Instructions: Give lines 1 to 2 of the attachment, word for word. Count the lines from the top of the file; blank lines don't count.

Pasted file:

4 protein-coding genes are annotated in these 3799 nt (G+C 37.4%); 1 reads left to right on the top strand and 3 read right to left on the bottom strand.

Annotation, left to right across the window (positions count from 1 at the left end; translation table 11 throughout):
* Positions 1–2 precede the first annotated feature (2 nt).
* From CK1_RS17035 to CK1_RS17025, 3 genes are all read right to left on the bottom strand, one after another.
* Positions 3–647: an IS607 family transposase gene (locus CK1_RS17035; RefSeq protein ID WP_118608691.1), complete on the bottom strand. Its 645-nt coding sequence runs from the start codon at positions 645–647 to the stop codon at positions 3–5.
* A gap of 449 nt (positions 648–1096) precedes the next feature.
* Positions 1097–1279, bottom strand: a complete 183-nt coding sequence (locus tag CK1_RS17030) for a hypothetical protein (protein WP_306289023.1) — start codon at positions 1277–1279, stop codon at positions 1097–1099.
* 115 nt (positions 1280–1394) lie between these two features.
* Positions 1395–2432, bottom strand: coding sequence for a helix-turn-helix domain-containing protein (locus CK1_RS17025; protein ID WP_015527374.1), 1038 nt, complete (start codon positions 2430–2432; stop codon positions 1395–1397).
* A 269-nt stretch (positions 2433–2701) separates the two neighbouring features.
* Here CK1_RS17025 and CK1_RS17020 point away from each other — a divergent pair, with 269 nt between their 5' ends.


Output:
4 protein-coding genes are annotated in these 3799 nt (G+C 37.4%); 1 reads left to right on the top strand and 3 read right to left on the bottom strand.

Annotation, left to right across the window (positions count from 1 at the left end; translation table 11 throughout):